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Concept: Spices


Here we present evidence of phytoliths preserved in carbonised food deposits on prehistoric pottery from the western Baltic dating from 6,100 cal BP to 5750 cal BP. Based on comparisons to over 120 European and Asian species, our observations are consistent with phytolith morphologies observed in modern garlic mustard seed (Alliaria petiolata (M. Bieb) Cavara & Grande). As this seed has a strong flavour, little nutritional value, and the phytoliths are found in pots along with terrestrial and marine animal residues, these findings are the first direct evidence for the spicing of food in European prehistoric cuisine. Our evidence suggests a much greater antiquity to the spicing of foods than is evident from the macrofossil record, and challenges the view that plants were exploited by hunter-gatherers and early agriculturalists solely for energy requirements, rather than taste.

Concepts: Plant, Food, Taste, Flavor, Plant morphology, Cooking, Circumstantial evidence, Spices


The antifungal activity of twenty-two common spices were evaluated against plant pathogens using direct-bioautography coupled Colletotrichum bioassays. Turmeric, nutmeg, ginger, clove, oregano, cinnamon, anise, fennel, basil, black cumin, and black pepper showed antifungal activity against the plant pathogens Colletotrichum acutatum, C. fragariae, and C. gloesporioides. Among the active extracts, turmeric and nutmeg were the most active and were chosen for further investigation. The bioassay-guided fractionation led to the isolation of three compounds from turmeric (1-3) and three compounds from nutmeg (4-6). Their chemical structures were elucidated by spectroscopic analysis including HR-MS, 1D, and 2D NMR as curcumin (1), demethoxycurcumin (2) and bisdemethoxy-curcumin (3), erythro-(7R,8R)-Δ(8`)-4,7-dihydroxy-3,3`,5`-trimethoxy-8-O-4`-neolignan (4), erythro-(7R,8R)-Δ8`-7-acetoxy-3,4,3`,5`-tetra-methoxy-8-O-4`-neolignan (5), and 5-hydroxy-eugenol (6). The isolated compounds were subsequently evaluated using a 96-well microbioassay against plant pathogens. At 30μM, compounds 2 and 3 possessed the most antifungal activity against Phomopsis obscurans and P. viticola, respectively.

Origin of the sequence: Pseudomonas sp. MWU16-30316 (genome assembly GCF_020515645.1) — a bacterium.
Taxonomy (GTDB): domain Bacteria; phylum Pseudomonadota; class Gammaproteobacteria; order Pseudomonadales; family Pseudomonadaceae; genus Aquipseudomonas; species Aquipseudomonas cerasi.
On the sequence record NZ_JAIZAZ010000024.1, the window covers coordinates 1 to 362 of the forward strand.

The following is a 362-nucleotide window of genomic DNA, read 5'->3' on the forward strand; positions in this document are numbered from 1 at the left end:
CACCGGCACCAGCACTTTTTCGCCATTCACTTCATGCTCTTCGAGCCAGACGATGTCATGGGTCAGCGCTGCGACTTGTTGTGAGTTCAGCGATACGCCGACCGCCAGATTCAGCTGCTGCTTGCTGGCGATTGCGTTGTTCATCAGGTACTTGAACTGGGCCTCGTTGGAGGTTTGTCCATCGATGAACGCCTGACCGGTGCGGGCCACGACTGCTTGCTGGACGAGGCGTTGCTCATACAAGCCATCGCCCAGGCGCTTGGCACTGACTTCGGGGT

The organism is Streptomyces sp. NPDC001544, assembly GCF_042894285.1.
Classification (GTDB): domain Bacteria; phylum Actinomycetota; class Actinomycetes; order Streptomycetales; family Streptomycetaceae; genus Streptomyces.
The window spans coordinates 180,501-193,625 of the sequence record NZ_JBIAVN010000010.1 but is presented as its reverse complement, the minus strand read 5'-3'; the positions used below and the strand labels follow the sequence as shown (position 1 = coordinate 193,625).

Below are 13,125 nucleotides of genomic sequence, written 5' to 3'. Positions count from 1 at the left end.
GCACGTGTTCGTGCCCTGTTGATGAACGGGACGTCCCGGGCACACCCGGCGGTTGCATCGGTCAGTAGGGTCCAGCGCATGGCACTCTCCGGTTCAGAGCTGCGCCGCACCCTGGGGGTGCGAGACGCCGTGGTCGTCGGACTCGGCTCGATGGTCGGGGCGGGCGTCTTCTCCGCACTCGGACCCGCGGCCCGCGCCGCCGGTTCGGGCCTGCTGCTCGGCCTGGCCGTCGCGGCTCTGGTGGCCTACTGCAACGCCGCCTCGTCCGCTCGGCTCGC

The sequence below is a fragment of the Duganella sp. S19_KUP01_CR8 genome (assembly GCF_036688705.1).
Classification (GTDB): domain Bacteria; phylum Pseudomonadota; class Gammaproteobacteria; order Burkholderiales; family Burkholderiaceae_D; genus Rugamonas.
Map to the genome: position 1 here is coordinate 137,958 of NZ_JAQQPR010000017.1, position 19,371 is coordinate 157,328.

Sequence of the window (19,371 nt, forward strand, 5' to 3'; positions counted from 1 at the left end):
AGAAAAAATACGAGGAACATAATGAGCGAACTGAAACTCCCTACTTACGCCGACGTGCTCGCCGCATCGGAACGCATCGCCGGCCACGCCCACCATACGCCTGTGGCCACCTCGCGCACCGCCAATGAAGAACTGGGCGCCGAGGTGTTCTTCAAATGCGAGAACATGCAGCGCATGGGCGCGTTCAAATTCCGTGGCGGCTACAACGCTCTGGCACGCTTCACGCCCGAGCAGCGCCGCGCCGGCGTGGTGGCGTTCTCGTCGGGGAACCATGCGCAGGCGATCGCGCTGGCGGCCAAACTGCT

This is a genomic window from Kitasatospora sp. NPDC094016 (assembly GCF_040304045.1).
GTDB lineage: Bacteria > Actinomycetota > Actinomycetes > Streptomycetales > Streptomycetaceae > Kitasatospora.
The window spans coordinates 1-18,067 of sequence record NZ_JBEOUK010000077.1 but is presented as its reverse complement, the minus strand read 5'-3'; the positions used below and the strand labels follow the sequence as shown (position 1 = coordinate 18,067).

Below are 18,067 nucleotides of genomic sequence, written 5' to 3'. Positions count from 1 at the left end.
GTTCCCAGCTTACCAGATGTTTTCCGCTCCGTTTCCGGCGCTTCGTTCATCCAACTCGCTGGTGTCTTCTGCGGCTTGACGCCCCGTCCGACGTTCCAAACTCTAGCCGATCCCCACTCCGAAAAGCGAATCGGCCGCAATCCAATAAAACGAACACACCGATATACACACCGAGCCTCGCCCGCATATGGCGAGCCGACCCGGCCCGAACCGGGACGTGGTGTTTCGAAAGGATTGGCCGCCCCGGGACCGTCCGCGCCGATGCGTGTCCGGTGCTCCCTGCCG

Concepts: Medicinal plants, Essential oil, Spice, Colletotrichum, Curry powder, Indian cuisine, Spices, Colletotrichum acutatum


Black pepper, cardamom, cinnamon and clove were tested for their relative efficacy in improving shelf life of paneer. All the spices were incorporated in paneer @ 0 (control), 0.2, 0.4, 0.6, 0.8 and 1.0 % by wt. of expected yield of paneer. Addition of black pepper, cardamom or clove at the rate of 0.6 % by weight or cinnamon at the rate of 0.4 % by weight was found to be acceptable. Therefore, paneer was prepared by incorporating black pepper, cardamom and clove i.e. Bp, Ca and Cl @ 0.6 % and cinnamon (Ci) @ 0.4 % by wt. of expected yield of paneer. All the paneer samples viz. Bp, Ca, Cl and Ci were subjected to sensory evaluation when fresh and after interval of 7 days during storage at 7 ± 1 °C up to 28 days. Results indicated that control remained acceptable up to 7 days, Bp up to 14 days of storage and Cl up to 21st day of storage. The overall acceptability score of Ca remained well above the acceptable level even on 28th day of the storage. Results of changes in chemical characteristics indicate that amongst all the spices studied, cardamom had maximum ability to control the rate of increase in acidity, free fatty acids content and soluble nitrogen content in paneer during storage. The order of the relative effectiveness in enhancing shelf life of paneer was cardamom > cinnamon > clove > black pepper. The effect of cardamom on microbial counts of paneer viz. standard plate counts (SPC), yeast and mould count and coliform count were evaluated. Among the spices studied, cardamom was found to be the best spice to improve shelf life of paneer up to 28 days of storage at 7 ± 1 °C.

Concepts: Fatty acid, Effectiveness, Yeast, Fatty acid metabolism, Nitrogen, Black pepper, Spice, Spices